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These interdisciplinary studies address pre-1900 non-Western urban growth in the African Sudan, Mexico, the Ottoman Middle East, and South, Southeast, and East Asia. Therein, primary and secondary cities served as functional societal agents that were viable and potentially powerful alternatives to the diversity of kinship-based local or regional networks, the societal delegated spaces in which local and external agencies met and interacted in a wide variety of political, economic, spiritual, and military forms. They were variously transportation centers, sites of a central temples, court and secular administration centers, fortified military compounds, intellectual (literary) activity cores, and marketplace and/or craft production sites. One element of these urban centers' existence might have been more important than others, as a political capital, a cultural capital, or an economic capital. In the post-1500 era of increasing globalization, especially with the introduction of new technologies of transport, communication, and warfare, non-Western cities even more became the hubs of knowledge, societal, and cultural formation and exchange because of the location of both markets and political centers in urban areas. New forms of professionalism, militarization, and secular bureaucratization were foundational to centralizing state hierarchies that could exert more control over their networked segments. This book's authors consciously attempt to balance the histories of functional urban agency between the local and the exogenous, giving weight to local activities, events, beliefs, institutions, communities, individuals, and historical narratives. In several studies, both external and internal societal prejudices and the inability of key decision makers to understand indigenous reality led to negative consequences both in the local environment and in the global arena.
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Kenneth R. Hall is professor of history at Ball State University. His most recent books are A History of Early Southeast Asia: Maritime Trade and Cultural Development; New Perspectives in the History and Historiography of Southeast Asia, Continuing Explorations (co-editor with Michael Aung-Thwin, 2011); Secondary Cities and Urban Networking in the Indian Ocean Realm, c. 1400-1800 (editor, 2008); and Structural Change in Early South India (editor, 2001/2005).Review:
From the China Sea to the Persian Gulf―with excursions into Africa, Eastern Europe, and North America―the authors in this collection capture a world in motion. Through their eyes we see traders, government officials, and religious functionaries moving across shifting networks of commerce, culture, and faith―in the process shaping a world of cities that thrives far from the more familiar landmarks of western urbanism. (Eric Sandweiss, Indiana University)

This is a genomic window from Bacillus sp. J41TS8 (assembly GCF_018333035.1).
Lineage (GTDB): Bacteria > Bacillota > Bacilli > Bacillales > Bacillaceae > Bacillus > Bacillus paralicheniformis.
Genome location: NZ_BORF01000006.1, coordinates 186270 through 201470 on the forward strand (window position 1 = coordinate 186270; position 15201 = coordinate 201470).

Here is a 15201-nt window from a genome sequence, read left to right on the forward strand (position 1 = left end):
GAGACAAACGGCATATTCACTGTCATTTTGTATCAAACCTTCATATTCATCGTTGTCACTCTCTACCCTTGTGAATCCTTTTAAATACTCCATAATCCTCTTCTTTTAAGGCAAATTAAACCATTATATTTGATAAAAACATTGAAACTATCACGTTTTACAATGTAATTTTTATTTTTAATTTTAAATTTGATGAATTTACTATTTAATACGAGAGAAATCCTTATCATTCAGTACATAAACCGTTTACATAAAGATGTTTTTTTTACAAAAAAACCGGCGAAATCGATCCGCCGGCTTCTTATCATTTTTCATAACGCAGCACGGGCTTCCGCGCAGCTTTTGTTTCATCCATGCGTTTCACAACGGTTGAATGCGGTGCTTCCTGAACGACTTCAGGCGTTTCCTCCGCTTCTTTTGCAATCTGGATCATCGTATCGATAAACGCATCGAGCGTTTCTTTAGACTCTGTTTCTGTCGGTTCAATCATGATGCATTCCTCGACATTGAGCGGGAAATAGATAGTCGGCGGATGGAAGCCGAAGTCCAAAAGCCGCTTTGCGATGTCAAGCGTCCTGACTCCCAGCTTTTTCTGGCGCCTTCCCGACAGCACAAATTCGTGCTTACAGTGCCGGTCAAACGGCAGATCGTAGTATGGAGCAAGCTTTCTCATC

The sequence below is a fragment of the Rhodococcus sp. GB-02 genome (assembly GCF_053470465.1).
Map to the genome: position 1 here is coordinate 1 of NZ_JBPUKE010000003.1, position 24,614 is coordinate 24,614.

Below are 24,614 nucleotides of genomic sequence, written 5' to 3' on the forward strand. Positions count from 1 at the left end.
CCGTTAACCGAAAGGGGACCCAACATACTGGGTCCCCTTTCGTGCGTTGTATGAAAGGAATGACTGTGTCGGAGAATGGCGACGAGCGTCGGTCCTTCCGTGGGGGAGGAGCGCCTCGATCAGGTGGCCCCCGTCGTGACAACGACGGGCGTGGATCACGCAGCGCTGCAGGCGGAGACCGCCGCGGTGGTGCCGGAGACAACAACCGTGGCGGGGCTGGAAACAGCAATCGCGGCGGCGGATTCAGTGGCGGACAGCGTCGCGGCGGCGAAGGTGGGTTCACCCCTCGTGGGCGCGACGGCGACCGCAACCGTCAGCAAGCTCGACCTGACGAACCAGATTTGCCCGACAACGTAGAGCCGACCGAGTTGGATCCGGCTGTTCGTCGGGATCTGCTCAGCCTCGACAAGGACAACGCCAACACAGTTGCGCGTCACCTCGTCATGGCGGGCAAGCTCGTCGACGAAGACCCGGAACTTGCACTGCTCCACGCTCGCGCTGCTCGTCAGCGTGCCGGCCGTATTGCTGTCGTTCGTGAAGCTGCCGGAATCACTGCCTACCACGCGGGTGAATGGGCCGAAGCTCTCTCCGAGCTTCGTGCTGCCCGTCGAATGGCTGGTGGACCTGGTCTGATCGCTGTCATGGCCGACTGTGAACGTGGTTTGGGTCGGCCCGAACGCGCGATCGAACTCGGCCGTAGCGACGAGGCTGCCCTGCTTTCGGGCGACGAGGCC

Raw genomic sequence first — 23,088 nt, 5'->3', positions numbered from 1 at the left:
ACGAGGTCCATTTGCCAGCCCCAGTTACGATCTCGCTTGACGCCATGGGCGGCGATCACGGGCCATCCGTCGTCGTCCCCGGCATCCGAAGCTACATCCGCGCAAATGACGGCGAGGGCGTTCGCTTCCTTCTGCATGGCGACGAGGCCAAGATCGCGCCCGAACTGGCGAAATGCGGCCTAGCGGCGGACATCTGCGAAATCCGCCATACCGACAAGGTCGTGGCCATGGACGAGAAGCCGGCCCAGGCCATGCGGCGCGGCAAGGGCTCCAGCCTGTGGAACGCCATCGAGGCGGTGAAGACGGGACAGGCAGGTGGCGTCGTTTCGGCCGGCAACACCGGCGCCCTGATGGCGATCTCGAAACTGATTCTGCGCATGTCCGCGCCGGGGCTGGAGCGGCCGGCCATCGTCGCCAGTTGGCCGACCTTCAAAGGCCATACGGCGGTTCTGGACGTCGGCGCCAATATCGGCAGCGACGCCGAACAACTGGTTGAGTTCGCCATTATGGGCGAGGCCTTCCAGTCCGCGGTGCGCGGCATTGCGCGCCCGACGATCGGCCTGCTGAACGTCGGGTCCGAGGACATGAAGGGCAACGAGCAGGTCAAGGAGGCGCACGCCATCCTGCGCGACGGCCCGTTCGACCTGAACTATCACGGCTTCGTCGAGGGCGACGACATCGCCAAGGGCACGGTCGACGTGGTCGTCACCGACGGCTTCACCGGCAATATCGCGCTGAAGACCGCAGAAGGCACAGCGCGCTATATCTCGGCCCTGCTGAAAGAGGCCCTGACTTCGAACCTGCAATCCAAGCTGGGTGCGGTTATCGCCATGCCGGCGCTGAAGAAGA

An interesting and wide-ranging study. . . . This book takes on an understudied and under-theorized topic and makes it accessible to the general reader. The comparative dimensions of the book will surely be important to a number of scholars working in different fields across the globe. (Eric Tagliacozzo, Cornell University)
This collection brings together wide-ranging, creative scholarship that foregrounds ground-level connections across cities and cultures. Its fresh ecologies of knowledge provide stimulating new views of flows of peoples and ideas that help us rethink the construction of world networks without the blinders of a singular "Western gaze." Readers will appreciate the attention to rich texts and visual data and the connections that resonate across millennia and continents. The essays are especially stimulating in remapping Asian cities from grassroots and local hierarchies but have much wider implications for the present and future as well as recasting our gaze on Western urban networks as well. (Gary W. McDonogh, Bryn Mawr College)
These 12 essays derive from a 2009 conference hosted by editor Hall at Ball State University. He challenged participants to employ new social scientific models of human networking to explore historical changes in non-Western urban systems. The essays present research on small cities in East and Southeast Asia, the Indian Ocean basin, Africa, Mexico, and the Ottoman Balkans that highlights internal local agency rather than external imperial pressures. The authors analyze documents and artifacts that elicit how local communities conceptualized their relationships with distant trading partners or hubs of power, and how they reconceptualized themselves as waves of migration, emerging economic opportunities, missionary visions, shifts in political boundaries, and, in the final essays, modernization reconfigured local social relations and ethnic interactions. The essays are informed by postcolonial theories applied to precolonial histories, but the case studies successfully put historical faces on the overarching theoretical framework. Europeans play peripheral roles in these essays, yet students of premodern European urban history have much to learn from this work. Figurative models of urban networks, maps, and photographs of archaeological sites and contemporary imagery enrich the text. Essay-specific endnotes. Summing Up: Recommended. Graduate students, faculty. (CHOICE)
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